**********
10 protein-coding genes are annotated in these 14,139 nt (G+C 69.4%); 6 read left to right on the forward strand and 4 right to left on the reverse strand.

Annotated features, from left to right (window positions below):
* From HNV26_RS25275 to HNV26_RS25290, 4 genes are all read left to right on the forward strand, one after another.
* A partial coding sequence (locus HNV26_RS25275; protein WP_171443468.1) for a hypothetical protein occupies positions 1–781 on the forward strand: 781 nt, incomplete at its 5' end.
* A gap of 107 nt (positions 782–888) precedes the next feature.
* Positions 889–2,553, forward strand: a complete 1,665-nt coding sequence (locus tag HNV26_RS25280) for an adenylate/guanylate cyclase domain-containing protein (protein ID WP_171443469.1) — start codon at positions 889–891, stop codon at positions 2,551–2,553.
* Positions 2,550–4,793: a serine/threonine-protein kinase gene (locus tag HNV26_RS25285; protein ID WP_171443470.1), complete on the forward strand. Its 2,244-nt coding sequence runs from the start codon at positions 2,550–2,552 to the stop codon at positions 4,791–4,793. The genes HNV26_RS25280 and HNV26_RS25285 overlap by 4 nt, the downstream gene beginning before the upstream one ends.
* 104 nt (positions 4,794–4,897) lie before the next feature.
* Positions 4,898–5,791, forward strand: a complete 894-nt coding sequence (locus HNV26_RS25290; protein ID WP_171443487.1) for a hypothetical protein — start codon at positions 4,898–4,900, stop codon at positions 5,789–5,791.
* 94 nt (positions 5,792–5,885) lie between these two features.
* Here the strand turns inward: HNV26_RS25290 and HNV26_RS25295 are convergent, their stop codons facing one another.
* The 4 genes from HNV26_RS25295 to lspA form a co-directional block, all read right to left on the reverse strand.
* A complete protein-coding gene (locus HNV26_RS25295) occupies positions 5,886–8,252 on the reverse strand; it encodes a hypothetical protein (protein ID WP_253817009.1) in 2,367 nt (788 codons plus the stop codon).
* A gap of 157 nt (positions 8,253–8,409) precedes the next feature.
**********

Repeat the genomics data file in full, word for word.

10 protein-coding genes are annotated in these 14,139 nt (G+C 69.4%); 6 read left to right on the forward strand and 4 right to left on the reverse strand.

Annotated features, from left to right (window positions below):
* From HNV26_RS25275 to HNV26_RS25290, 4 genes are all read left to right on the forward strand, one after another.
* A partial coding sequence (locus HNV26_RS25275; protein WP_171443468.1) for a hypothetical protein occupies positions 1–781 on the forward strand: 781 nt, incomplete at its 5' end.
* A gap of 107 nt (positions 782–888) precedes the next feature.
* Positions 889–2,553, forward strand: a complete 1,665-nt coding sequence (locus tag HNV26_RS25280) for an adenylate/guanylate cyclase domain-containing protein (protein ID WP_171443469.1) — start codon at positions 889–891, stop codon at positions 2,551–2,553.
* Positions 2,550–4,793: a serine/threonine-protein kinase gene (locus tag HNV26_RS25285; protein ID WP_171443470.1), complete on the forward strand. Its 2,244-nt coding sequence runs from the start codon at positions 2,550–2,552 to the stop codon at positions 4,791–4,793. The genes HNV26_RS25280 and HNV26_RS25285 overlap by 4 nt, the downstream gene beginning before the upstream one ends.
* 104 nt (positions 4,794–4,897) lie before the next feature.
* Positions 4,898–5,791, forward strand: a complete 894-nt coding sequence (locus HNV26_RS25290; protein ID WP_171443487.1) for a hypothetical protein — start codon at positions 4,898–4,900, stop codon at positions 5,789–5,791.
* 94 nt (positions 5,792–5,885) lie between these two features.
* Here the strand turns inward: HNV26_RS25290 and HNV26_RS25295 are convergent, their stop codons facing one another.
* The 4 genes from HNV26_RS25295 to lspA form a co-directional block, all read right to left on the reverse strand.
* A complete protein-coding gene (locus HNV26_RS25295) occupies positions 5,886–8,252 on the reverse strand; it encodes a hypothetical protein (protein ID WP_253817009.1) in 2,367 nt (788 codons plus the stop codon).
* A gap of 157 nt (positions 8,253–8,409) precedes the next feature.